Title: The Power of the Dog
Author: Don Winslow
Publication Date: May 1, 2005
From Knopf: The prequel to The Cartel, and set about 10 years earlier, The Power of the Dog introduces a brilliant cast of characters. Art Keller is an obsessive DEA agent. The Barrera brothers are heirs to a drug empire. Nora Hayden is a jaded teenager who becomes a high-class hooker. Father Parada is a powerful and incorruptible Catholic priest. Callan is an Irish kid from Hell’s kitchen who grows up to be a merciless hit man. And they are all trapped in the world of the Mexican drug Federación. From the streets of New York City to Mexico City and Tijuana to the jungles of Central America, this is the war on drugs like you’ve never seen it.
My Review: The Power of the Dog spans three decades, a handful of government agencies and several borders to give you powerful insight into the Mexican drug Federación and War on Drugs. Although the book is fiction the narrative is fact-based, therefore gripping and all-consuming. Any American who has followed politics and the news the past 30 years will find this book evocative.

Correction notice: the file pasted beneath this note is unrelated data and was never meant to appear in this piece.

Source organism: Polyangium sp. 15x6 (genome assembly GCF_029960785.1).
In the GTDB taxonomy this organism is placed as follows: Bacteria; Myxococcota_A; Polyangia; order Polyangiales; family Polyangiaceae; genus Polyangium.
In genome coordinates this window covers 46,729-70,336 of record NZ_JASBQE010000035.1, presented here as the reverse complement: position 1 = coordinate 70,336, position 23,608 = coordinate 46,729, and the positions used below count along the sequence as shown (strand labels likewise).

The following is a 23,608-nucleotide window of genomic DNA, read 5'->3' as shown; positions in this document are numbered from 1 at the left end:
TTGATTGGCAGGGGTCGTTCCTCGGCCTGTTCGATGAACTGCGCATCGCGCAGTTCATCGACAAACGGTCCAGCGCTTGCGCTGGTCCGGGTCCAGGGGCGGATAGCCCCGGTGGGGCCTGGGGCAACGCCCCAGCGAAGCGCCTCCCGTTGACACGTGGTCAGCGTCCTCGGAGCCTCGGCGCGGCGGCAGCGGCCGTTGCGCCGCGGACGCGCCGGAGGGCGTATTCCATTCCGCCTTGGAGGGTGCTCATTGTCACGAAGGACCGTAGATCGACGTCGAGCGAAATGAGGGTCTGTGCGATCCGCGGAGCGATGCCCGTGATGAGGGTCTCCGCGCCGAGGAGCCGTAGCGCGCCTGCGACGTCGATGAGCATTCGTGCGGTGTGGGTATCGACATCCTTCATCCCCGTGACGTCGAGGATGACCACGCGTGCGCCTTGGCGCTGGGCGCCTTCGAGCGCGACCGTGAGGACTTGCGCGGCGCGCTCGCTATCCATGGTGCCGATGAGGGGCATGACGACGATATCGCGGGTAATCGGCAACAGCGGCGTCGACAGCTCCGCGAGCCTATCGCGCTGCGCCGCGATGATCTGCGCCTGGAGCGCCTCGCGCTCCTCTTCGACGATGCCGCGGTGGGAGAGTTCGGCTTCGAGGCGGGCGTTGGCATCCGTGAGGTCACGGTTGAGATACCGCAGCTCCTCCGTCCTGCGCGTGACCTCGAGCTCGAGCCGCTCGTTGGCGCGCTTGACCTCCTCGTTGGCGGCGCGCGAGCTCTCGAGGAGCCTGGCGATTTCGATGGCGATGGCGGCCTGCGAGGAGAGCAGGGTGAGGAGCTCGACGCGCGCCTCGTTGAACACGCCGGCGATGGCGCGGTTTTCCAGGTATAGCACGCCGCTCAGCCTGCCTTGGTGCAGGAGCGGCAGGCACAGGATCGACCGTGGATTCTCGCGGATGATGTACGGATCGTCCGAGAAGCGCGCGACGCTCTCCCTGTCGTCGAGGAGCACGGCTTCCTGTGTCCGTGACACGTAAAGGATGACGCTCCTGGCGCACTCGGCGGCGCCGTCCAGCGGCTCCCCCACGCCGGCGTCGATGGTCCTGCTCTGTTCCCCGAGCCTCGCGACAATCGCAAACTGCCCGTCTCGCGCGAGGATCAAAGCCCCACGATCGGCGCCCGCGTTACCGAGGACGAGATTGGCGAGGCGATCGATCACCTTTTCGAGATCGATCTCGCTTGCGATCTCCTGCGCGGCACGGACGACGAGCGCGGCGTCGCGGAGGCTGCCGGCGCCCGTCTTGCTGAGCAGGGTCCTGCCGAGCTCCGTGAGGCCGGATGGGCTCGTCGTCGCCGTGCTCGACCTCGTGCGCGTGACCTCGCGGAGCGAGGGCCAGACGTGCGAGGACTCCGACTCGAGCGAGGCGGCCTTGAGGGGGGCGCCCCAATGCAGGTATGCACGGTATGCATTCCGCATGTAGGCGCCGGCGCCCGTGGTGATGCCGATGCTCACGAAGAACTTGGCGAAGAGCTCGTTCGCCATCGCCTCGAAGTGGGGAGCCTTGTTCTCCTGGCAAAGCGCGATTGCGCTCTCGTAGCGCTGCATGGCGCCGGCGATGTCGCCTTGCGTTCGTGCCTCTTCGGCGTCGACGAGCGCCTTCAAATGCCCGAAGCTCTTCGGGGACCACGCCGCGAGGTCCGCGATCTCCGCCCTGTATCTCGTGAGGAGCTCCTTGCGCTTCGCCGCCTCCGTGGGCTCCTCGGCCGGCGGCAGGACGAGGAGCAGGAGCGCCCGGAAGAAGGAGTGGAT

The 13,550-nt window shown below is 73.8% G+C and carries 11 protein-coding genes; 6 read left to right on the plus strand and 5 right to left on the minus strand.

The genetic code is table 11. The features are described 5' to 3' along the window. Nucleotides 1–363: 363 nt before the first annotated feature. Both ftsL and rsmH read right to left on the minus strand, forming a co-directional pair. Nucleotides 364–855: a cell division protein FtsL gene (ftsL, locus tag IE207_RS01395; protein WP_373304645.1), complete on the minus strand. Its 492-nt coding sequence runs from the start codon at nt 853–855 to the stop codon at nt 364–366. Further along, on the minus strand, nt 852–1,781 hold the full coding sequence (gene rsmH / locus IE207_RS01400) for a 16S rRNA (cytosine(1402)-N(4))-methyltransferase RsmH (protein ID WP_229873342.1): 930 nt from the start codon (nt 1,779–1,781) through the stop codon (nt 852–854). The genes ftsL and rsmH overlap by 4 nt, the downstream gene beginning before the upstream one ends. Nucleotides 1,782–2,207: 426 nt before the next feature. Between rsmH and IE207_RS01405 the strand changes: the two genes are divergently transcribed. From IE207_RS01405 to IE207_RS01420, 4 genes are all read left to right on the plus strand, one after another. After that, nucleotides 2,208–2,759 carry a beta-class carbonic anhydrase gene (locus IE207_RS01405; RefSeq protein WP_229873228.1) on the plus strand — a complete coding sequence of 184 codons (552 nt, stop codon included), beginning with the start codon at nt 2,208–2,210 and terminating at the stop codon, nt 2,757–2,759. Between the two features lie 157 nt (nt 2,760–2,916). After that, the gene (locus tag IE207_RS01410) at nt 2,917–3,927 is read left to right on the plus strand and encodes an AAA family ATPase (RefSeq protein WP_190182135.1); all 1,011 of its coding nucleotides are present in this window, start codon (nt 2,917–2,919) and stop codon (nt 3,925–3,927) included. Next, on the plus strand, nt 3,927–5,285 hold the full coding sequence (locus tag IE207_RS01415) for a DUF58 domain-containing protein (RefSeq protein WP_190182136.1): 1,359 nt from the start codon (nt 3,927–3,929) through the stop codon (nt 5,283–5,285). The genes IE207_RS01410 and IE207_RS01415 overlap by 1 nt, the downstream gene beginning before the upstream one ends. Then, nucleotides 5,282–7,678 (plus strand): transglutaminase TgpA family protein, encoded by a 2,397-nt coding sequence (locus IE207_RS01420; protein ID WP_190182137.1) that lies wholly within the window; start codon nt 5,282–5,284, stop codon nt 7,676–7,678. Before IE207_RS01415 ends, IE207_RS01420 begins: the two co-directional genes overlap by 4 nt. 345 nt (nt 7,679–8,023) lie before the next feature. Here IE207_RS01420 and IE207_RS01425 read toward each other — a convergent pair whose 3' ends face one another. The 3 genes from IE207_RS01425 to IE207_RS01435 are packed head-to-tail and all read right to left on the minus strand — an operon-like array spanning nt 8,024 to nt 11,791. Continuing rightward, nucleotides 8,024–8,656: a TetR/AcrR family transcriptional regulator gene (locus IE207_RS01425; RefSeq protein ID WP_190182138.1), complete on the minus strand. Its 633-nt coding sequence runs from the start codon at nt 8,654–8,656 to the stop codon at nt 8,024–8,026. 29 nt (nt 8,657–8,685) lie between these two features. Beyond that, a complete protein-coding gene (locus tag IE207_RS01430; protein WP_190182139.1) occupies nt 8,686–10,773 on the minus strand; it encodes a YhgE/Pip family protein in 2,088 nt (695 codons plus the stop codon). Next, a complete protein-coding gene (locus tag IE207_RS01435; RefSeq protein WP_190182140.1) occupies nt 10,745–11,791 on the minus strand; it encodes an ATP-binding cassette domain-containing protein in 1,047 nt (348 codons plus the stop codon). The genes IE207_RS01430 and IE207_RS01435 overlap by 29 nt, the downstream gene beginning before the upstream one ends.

The Power of the Dog’s plot is complex and the characters equally elaborate, a testament to Winslow’s years of research enabling him to compose this narcos-charged masterpiece. This story is not for the faint of heart. It’s appalling, graphic, violent and spares no detail. But that’s how the Federación operates. Pay close attention because the cast is extensive and their betrayal unrestrained.
I listened to the audiobook version narrated by Ray Porter. His narration is brilliant – the pronunciation, intonation, inflection, and delivery were on the money. I highly recommend giving this one a listen if you can stomach the details and keep the characters straight. Winslow is releasing the third book, currently untitled, in 2018 and I will be reading it!